by Rod D. Martin
April 4, 2006

Some friends of mine published an article online today stating that the gold standard is necessary both economically and Biblically. The argument is (very briefly) that since the Bible requires honest weights and measures, our modern system of floating currencies is inherently sinful, and only gold can fix this.

Now I certainly have any number of problems with our monetary system, most notably its chief distinguishing feature: the government monopoly on money through the central planning agency of the Federal Reserve. Opposing this sort of socialist boondoggle is something of an ancient national avocation in America, attracting (with varying degrees of heat) men from Milton Friedman to Andrew Jackson to Thomas Jefferson and James Madison (Jackson had the joy of actually killing one of the Fed’s predecessors, the second Bank of the United States).

But the current system is really not the point. The gold standard is an extremely bad idea. And there’s one very simple reason why.


Space is full of the stuff. And we’re finally going there in a big way. I have a friend who started a space launch company three years ago. He’s put $100 million into it so far, he’s designed the first completely new rocket engine in three decades, tested it, and launched it. He’s got launches booked with paying customers through 2010. And he’s cut the price to launch a satellite from NASA’s and Russia’s $83 million/per to just $6 million.

That’s more than an order of magnitude. He also has a manned spacecraft prototype done, and he’ll be in that business by the end of the decade.

Likewise, when Sir Richard Branson announced his “Virgin Galactic” spaceline — based on the SpaceShipOne platform which won the Ansari X Prize last year — he sold out every ticket available for years going forward within just a couple months. That’s oodles of people paying $280,000 a pop to go suborbital: they aren’t even really going anywhere! Dubai is building a commercial space port and resort, and New Mexico is opening its own commercial space port as well.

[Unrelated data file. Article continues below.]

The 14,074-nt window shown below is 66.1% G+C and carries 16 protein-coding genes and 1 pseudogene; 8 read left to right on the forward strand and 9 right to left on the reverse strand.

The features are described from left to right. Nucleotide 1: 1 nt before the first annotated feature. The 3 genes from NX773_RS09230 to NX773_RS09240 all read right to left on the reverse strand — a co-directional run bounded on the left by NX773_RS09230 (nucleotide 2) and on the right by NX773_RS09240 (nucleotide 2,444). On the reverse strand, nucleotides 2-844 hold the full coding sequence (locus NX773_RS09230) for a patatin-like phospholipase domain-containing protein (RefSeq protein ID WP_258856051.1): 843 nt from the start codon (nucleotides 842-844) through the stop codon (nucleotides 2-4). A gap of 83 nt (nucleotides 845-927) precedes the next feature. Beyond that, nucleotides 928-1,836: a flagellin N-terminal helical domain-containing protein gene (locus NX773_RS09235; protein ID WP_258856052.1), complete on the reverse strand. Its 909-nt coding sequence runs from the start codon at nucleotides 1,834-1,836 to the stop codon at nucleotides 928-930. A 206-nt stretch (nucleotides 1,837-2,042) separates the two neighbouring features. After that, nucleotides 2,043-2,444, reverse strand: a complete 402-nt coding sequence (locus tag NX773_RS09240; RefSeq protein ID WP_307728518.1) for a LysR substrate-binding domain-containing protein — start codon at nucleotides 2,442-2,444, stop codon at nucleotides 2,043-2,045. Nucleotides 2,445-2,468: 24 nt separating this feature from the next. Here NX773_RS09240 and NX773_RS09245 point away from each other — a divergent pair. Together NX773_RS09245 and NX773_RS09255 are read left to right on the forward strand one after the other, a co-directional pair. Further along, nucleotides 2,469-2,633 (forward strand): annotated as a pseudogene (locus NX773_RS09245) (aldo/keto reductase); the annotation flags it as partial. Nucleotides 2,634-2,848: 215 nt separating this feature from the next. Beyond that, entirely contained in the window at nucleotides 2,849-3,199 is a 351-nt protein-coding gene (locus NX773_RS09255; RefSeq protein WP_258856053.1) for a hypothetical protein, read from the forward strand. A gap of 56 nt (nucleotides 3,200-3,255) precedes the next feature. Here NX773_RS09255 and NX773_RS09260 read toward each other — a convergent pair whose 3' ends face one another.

The point is, suddenly the free market is working and everyone’s jumping in. With the new scramjet technology America, Russia, China, Japan and Australia are all racing to implement (and Australia just tested their scramjet in flight again the other day), getting to space is going to be dirt cheap before we know it (no sooner than the 2020s, of course, but we’re speaking in relative terms). And there’s plenty of demand to go, and lots of billionaires already planning to build space Hiltons and such.

Now: getting to space is virtually the whole cost of space flight. Once you’re there, everything’s super cheap: it’s all about Newton’s Second Law then. You can go anywhere you want for virtually no additional cost. And major mainstream publications are beginning to note that even some of the smaller near-Earth asteroids (some of which pass closer to Earth each year than the Moon) contain metals worth more than the entire GDP of the United States.

So tell me: when we start bringing back more gold — sometime mid-century — than the Spanish ever dreamed of in Mexico and Peru, how are we not going to see a price collapse? And how would a gold standard not produce the exact same devastating effects which brought on seven Spanish royal bankruptcies in the two centuries following Columbus?

A metallic standard requires a high degree of constancy in the metal’s supply, and predictability in the rate of that supply’s growth. When there’s a huge influx, you get a disaster. And it’s exactly that sort of “rubber yardstick” which my friends’ article (and Scripture) decries.

So isn’t it time that Christians and other gold bugs figured out a better way to accomplish their (very worthy) goal? Because if they got their way as things stand, they’d be getting it just in time to discredit themselves and much of what they believe — far beyond just gold — more or less forever.  Short-sightedness, not to mention complete obliviousness even to those things going on all around you right now, is a poor advertisement for one’s worldview; and America has too many blind guides as it is.

The answers are not in some mythical past (Spain repeatedly collapsed its currency as Mexico and Peru mushroomed supply of the precious metals).  Technology, like sanctification, is progressive:  it allows for better answers, and better application of old principles, tomorrow than today.

Isn’t it time we started remembering that?